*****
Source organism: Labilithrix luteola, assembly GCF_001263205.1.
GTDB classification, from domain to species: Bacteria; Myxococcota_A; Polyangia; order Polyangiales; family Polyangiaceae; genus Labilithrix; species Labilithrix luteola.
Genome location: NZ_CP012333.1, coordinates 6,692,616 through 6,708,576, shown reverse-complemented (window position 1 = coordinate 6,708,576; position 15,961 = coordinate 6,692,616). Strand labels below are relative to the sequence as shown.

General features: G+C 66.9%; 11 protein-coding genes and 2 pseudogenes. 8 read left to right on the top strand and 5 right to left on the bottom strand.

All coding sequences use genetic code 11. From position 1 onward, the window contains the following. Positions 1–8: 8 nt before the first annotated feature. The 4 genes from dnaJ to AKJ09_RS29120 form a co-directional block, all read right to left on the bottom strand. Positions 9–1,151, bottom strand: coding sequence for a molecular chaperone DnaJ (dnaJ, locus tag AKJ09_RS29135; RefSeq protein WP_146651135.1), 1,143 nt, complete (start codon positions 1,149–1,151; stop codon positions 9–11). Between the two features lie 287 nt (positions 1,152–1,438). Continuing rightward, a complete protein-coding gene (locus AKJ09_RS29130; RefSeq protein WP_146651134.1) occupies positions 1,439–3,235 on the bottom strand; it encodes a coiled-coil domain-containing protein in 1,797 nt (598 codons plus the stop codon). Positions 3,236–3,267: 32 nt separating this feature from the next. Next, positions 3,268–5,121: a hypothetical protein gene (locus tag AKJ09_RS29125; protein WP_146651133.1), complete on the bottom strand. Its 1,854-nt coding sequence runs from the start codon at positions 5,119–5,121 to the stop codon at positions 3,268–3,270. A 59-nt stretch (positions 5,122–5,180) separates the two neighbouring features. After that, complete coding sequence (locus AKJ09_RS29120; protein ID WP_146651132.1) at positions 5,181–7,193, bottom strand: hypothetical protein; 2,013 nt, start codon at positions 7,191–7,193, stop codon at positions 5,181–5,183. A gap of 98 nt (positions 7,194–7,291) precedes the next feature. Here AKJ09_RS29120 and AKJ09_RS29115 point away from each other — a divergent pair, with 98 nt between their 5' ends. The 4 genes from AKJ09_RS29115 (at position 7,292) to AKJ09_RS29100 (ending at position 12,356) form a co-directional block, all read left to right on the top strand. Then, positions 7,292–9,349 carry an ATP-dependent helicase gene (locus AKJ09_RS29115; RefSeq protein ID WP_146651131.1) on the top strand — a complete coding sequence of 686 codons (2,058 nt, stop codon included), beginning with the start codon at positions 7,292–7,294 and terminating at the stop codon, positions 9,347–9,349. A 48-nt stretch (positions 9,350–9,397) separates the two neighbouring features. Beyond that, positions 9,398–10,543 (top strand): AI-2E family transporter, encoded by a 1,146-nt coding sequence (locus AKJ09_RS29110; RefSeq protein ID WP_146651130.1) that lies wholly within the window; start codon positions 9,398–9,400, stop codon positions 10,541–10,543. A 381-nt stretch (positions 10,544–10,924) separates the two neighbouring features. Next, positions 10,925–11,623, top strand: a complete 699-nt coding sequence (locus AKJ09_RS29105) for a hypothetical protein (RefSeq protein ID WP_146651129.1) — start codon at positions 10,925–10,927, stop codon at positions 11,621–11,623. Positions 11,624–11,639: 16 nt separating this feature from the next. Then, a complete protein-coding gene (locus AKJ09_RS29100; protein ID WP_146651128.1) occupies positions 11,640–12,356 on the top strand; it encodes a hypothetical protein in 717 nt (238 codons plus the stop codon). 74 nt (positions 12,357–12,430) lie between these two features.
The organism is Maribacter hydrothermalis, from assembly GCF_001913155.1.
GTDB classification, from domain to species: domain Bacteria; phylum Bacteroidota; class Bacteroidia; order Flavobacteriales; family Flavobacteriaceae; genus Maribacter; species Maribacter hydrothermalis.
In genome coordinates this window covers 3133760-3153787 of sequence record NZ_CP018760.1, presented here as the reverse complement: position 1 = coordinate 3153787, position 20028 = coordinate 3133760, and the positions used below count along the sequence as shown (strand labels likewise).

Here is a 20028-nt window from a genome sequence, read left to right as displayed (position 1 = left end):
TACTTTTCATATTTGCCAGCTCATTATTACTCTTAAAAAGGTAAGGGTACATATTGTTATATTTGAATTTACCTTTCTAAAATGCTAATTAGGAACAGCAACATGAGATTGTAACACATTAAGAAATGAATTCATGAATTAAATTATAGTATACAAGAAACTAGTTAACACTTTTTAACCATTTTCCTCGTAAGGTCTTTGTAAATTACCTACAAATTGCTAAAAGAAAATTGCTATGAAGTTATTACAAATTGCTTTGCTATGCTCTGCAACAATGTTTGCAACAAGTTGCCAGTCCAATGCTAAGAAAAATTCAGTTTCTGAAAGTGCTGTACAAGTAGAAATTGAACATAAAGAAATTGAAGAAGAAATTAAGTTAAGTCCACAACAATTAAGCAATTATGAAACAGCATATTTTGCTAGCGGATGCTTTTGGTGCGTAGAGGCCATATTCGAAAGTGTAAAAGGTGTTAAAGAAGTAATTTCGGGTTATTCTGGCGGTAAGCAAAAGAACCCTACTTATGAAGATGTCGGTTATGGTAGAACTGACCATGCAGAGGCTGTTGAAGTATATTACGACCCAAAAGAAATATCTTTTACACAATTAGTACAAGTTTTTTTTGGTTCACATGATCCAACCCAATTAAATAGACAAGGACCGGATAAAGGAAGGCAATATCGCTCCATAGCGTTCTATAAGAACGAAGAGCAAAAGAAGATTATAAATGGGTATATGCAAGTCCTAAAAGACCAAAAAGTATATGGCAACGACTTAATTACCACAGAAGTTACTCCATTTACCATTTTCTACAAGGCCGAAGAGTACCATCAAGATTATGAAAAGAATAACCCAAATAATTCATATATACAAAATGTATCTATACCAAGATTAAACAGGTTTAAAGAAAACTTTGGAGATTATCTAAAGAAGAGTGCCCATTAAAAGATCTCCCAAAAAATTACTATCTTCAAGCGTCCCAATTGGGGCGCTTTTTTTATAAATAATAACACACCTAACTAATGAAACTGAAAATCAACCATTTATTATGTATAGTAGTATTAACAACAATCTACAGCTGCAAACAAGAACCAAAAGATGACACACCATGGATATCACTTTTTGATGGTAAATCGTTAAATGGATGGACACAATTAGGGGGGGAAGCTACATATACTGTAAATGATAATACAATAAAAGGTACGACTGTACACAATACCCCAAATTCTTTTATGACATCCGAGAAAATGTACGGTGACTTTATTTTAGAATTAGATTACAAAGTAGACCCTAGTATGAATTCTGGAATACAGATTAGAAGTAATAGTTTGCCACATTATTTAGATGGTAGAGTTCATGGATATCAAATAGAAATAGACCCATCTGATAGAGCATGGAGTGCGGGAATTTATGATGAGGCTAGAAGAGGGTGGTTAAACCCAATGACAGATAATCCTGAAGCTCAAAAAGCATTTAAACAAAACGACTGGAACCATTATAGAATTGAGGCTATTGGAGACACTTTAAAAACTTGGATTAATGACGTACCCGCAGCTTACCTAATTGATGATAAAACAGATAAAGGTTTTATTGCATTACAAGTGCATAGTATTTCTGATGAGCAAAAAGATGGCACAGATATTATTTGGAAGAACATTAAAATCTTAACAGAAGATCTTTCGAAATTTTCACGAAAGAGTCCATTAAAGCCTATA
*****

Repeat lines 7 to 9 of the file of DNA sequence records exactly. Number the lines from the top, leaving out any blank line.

GTDB classification, from domain to species: domain Bacteria; phylum Bacteroidota; class Bacteroidia; order Flavobacteriales; family Flavobacteriaceae; genus Maribacter; species Maribacter hydrothermalis.
In genome coordinates this window covers 3133760-3153787 of sequence record NZ_CP018760.1, presented here as the reverse complement: position 1 = coordinate 3153787, position 20028 = coordinate 3133760, and the positions used below count along the sequence as shown (strand labels likewise).

Here is a 20028-nt window from a genome sequence, read left to right as displayed (position 1 = left end):